MOUNT EERIE

No Flashlight: Songs of the Fulfilled Night
(P.W. Elverum & Sun Ltd.)
recommendedrecommended1/2

Nature is a hard sell for city folk, but on his first full-length since the Microphones' The Glow Pt. 2, Phil Elverum acts as a guide showing tourists into a nocturnal Shangri-la. With dark pools of distortion, shuddering guitars, and the occasional creaking woodwind, No Flashlight unromantically explores dualism and lunar portals past the illusion of daytime, positing that "there's another world and it's inside this one." Percussion breaks like twigs underfoot, and for every delicate, over-awed step, there are sprints of gratitude. A standout track, "The Universe Is Shown," is a big-bang-as-big-band number, generously bursting with chaotic horns, drums, and crash cymbals. The songs themselves are necessarily uncomplicated, and Elverum's tenor is appropriately humble; he sometimes apologizes for the inefficacy of his own words—which, true to life, often crumble under the immensity and fright of shadowy mountain vistas and nighttime howls.

The CD/vinyl combo comes packaged in a futon-sized piece of paper covered with art and detailed explanatory text. As ambitious as the move is, it's also a misstep—not for the manner of its execution, but for the fact of it. If we are to bid reverence of nature's inarticulable mysteries, it is incongruous to wrap the message with commentary printed on the giant skin of the trees that populate those mysteries. Still, Elverum takes up the burden of the seer ably and makes every effort to carry the unapproachable to us. NICK SCHOLL

Mount Eerie perform at the Helsing Junction Sleepover, Aug 12–13, Rochester, WA, www.krecs.com.

HANNE HUKKELBERG
Little Things
(The Leaf Label)
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This is a golden age for ladies with unusual, forest-nymph voices, pop smarts, and musical touches as light as fairy wings. The Joanna Newsoms, CocoRosies, and Jolie Hollands of the world create comfort for quieter moments, rising above the coffee-shop clamor to give folkish pop a quirky edge. Norway's Hanne Hukkelberg is a genre-gliding electronic-ish artist with a pixie-dusted voice that conjures divine beings. She even seems to charm the animal kingdom, with lyrics addressing chirping birds and fish that leap from the water to greet her (while the sounds of gentle waves lap around her words). Later she empathizes with a very conversational balloon's desire to disappear.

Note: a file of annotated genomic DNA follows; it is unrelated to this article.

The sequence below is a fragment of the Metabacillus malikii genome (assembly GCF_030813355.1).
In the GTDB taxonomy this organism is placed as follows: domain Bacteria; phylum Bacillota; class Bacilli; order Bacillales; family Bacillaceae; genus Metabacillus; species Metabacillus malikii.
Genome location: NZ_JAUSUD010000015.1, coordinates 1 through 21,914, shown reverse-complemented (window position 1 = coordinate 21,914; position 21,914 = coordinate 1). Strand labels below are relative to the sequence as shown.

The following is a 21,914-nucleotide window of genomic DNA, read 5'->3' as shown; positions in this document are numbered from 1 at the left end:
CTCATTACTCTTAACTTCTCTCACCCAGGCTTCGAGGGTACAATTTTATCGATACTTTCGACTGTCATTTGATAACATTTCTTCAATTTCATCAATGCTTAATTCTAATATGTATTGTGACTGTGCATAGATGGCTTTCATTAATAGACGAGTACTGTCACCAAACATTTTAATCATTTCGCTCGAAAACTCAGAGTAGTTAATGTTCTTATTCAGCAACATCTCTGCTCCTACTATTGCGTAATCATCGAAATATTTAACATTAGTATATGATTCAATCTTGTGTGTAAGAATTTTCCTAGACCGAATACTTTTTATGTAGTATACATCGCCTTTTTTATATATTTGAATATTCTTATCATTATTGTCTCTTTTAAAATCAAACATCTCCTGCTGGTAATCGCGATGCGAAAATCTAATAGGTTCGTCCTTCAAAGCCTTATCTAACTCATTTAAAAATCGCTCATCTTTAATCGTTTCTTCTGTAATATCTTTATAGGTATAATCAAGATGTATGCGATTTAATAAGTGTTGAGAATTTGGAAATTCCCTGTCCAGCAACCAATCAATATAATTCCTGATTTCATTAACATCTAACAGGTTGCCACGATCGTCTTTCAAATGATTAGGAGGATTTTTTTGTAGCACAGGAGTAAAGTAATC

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The call for calm continues throughout her Little Things debut, and in "Cast Anchor," Hukkelberg coos of leaving behind the pressure to travel with the rat race, hanging instead with "the urge for standstill." And yet even in repose, Hukkelberg is innocently fidgety, breaking from songs to whistle a tune, clinking kitchen utensils against one another, picking up a banjo or acoustic guitar for a melody or two, or inviting in strings or saxophones one moment and icking the switch on a drum machine the next. The result is an album featuring a colorful cabaret of playful arrangements and instrumentation, with Hukkelberg as the magic-inspiring Mary Poppins among this animated bunch. JENNIFER MAERZ